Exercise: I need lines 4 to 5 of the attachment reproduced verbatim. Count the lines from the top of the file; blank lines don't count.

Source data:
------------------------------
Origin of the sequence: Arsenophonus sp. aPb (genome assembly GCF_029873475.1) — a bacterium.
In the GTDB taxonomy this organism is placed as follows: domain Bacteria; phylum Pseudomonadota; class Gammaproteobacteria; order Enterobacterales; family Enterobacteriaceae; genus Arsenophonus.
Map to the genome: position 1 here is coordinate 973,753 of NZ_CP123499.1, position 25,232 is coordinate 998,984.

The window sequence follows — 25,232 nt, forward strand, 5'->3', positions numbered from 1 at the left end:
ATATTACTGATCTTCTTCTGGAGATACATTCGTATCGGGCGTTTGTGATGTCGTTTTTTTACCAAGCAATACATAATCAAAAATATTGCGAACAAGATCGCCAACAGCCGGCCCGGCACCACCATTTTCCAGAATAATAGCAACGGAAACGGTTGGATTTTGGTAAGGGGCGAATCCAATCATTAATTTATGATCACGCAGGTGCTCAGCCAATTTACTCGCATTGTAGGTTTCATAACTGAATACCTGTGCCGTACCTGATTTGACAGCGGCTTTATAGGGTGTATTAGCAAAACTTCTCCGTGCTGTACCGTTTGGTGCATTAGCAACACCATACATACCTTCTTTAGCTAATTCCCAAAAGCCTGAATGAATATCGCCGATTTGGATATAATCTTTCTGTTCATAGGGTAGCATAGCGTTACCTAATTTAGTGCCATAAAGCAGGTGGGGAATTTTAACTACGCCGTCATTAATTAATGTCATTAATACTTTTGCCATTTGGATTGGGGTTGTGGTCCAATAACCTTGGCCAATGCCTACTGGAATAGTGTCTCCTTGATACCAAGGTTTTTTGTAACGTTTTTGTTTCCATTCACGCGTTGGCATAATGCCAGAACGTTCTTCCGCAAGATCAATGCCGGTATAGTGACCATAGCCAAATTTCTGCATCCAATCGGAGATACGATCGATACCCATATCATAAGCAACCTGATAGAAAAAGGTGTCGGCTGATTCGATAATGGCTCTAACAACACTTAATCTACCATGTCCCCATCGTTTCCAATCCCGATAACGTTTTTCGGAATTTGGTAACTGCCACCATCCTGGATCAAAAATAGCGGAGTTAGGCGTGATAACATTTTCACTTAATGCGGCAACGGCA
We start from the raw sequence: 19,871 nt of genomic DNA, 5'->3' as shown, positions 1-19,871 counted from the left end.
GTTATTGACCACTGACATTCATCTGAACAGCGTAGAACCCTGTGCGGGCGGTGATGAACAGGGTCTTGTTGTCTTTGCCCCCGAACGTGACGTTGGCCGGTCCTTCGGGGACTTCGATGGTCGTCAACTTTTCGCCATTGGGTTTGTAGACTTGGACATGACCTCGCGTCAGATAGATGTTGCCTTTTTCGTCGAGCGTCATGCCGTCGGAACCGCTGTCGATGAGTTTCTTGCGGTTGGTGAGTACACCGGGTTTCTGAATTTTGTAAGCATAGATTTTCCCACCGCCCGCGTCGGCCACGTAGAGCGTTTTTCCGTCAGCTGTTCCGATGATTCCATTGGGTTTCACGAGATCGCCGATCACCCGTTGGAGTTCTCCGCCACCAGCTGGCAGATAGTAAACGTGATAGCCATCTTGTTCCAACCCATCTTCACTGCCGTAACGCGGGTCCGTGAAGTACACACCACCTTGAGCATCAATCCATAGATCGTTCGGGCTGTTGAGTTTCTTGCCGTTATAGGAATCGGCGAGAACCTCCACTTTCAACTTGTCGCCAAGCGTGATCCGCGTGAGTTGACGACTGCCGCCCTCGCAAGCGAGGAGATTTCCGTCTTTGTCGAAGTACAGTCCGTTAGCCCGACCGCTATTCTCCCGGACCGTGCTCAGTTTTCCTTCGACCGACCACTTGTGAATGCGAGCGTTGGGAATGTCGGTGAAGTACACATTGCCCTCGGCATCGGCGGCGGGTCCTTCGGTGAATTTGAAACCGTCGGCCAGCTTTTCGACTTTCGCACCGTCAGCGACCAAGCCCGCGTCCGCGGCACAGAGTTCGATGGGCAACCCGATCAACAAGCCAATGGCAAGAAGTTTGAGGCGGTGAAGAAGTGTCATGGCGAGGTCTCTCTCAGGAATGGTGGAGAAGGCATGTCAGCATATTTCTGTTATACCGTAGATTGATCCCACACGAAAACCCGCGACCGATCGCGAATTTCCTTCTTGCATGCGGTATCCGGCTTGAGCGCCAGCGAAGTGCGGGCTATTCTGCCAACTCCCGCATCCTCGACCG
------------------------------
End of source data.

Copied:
The window sequence follows — 25,232 nt, forward strand, 5'->3', positions numbered from 1 at the left end:
ATATTACTGATCTTCTTCTGGAGATACATTCGTATCGGGCGTTTGTGATGTCGTTTTTTTACCAAGCAATACATAATCAAAAATATTGCGAACAAGATCGCCAACAGCCGGCCCGGCACCACCATTTTCCAGAATAATAGCAACGGAAACGGTTGGATTTTGGTAAGGGGCGAATCCAATCATTAATTTATGATCACGCAGGTGCTCAGCCAATTTACTCGCATTGTAGGTTTCATAACTGAATACCTGTGCCGTACCTGATTTGACAGCGGCTTTATAGGGTGTATTAGCAAAACTTCTCCGTGCTGTACCGTTTGGTGCATTAGCAACACCATACATACCTTCTTTAGCTAATTCCCAAAAGCCTGAATGAATATCGCCGATTTGGATATAATCTTTCTGTTCATAGGGTAGCATAGCGTTACCTAATTTAGTGCCATAAAGCAGGTGGGGAATTTTAACTACGCCGTCATTAATTAATGTCATTAATACTTTTGCCATTTGGATTGGGGTTGTGGTCCAATAACCTTGGCCAATGCCTACTGGAATAGTGTCTCCTTGATACCAAGGTTTTTTGTAACGTTTTTGTTTCCATTCACGCGTTGGCATAATGCCAGAACGTTCTTCCGCAAGATCAATGCCGGTATAGTGACCATAGCCAAATTTCTGCATCCAATCGGAGATACGATCGATACCCATATCATAAGCAACCTGATAGAAAAAGGTGTCGGCTGATTCGATAATGGCTCTAACAACACTTAATCTACCATGTCCCCATCGTTTCCAATCCCGATAACGTTTTTCGGAATTTGGTAACTGCCACCATCCTGGATCAAAAATAGCGGAGTTAGGCGTGATAACATTTTCACTTAATGCGGCAACGGCA